- Deutsche Bank shares fell 8% in Frankfurt on Friday as fears about the health of big banks revived.
- The cost of credit default swaps linked to the German bank’s bonds —insurance against default — shot up Thursday.
- Investors are fretting about the health of Europe’s banks after Credit Suisse’s rescue by UBS last week.
Deutsche Bank shares dropped sharply Friday among signs that more and more traders believe it will default on its debt.
The German bank’s Frankfurt-listed shares were down 8.4% at under 9 euros ($9.65) at last check, while its US-listed shares fell 5% to just over $9 ahead of the opening bell.
The losses came after the cost of Deutsche Bank’s credit default swaps — a form of insurance on it not making scheduled debt repayments — spiked to 173 basis points Thursday from 142 basis points the day before. That was their largest one-day rise on record, according to data from Refinitiv.
Deutsche Bank shares have now shed just under a quarter of their value this month alone, with Europe’s embattled banking sector still rocked by Credit Suisse’s rescue by UBS late last week.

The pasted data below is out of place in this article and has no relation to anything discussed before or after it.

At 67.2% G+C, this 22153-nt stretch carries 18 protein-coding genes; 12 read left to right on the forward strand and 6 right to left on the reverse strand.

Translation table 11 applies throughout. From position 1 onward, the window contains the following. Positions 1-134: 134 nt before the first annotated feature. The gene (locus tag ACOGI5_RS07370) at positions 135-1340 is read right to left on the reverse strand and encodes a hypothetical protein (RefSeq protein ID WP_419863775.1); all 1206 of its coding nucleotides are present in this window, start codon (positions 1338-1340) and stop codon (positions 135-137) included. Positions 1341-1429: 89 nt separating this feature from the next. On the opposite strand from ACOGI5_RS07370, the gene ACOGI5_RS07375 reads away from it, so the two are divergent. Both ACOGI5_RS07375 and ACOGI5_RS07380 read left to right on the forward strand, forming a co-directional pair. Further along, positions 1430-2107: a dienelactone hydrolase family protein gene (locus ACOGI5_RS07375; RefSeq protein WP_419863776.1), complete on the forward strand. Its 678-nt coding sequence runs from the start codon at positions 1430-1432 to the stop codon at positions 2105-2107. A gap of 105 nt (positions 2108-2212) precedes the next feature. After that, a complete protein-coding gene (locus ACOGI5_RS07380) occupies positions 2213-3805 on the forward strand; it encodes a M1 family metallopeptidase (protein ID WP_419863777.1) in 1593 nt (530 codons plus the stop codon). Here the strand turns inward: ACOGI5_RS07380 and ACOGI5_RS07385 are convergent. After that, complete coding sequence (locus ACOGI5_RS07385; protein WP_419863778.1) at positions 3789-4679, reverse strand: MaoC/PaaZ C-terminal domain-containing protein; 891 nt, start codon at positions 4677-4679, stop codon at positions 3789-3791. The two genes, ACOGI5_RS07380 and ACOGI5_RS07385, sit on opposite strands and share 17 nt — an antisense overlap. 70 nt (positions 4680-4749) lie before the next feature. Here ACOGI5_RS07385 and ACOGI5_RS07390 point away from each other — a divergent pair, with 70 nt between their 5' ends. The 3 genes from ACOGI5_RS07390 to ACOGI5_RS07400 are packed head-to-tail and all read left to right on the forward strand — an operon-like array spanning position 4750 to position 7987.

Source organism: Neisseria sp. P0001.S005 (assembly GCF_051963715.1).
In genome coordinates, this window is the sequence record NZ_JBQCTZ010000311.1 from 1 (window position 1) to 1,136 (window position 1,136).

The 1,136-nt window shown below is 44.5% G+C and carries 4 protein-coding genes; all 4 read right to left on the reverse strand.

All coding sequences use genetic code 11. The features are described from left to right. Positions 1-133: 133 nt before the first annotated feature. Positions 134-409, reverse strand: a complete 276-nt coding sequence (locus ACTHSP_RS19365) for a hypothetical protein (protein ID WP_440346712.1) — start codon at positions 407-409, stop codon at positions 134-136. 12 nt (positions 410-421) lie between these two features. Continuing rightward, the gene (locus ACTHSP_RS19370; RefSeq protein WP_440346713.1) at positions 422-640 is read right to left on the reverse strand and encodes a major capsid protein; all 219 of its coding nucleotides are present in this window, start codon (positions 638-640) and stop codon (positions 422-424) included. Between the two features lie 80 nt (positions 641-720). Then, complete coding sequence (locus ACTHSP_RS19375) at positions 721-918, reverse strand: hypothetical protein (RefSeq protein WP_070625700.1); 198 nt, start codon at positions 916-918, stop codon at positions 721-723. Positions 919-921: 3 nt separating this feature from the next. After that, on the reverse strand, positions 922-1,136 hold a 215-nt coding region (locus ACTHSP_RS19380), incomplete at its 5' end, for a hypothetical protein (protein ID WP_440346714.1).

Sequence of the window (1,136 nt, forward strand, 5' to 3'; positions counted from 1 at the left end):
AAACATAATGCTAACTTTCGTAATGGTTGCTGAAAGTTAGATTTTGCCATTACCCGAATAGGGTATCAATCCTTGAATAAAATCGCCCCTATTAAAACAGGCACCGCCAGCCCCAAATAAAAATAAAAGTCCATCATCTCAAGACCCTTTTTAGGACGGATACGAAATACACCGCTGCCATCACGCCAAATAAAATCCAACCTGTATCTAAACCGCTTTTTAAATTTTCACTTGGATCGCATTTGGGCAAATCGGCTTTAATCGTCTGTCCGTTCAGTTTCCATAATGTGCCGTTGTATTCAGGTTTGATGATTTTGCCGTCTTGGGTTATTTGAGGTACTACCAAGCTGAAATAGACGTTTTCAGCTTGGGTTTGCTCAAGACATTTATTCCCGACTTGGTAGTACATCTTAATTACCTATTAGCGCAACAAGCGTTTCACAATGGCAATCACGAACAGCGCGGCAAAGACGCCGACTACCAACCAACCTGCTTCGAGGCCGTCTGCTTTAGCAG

The bank’s Additional Tier 1s – higher-yield bonds that a bank can convert into shares if its financial health falls below a certain level – also sold off sharply Thursday.
Investors have been dumping the bonds, which are also known as contingent convertibles (CoCos), after the Swiss regulator marked the value of Credit Suisse’s AT1s down from 16 billion francs ($17 billion) to zero when it collapsed.
Other European bank stocks also fell Friday with investors still fretting about the health of the continent’s financial institutions.
UBS slipped over 6% in morning trading, while France’s Société Générale dropped 7% and Germany’s Commerzbank fell 9%.
Read more: Credit Suisse’s rescue had a sting in its tail for the banking crisis. Here’s what you need to know about AT1 bonds.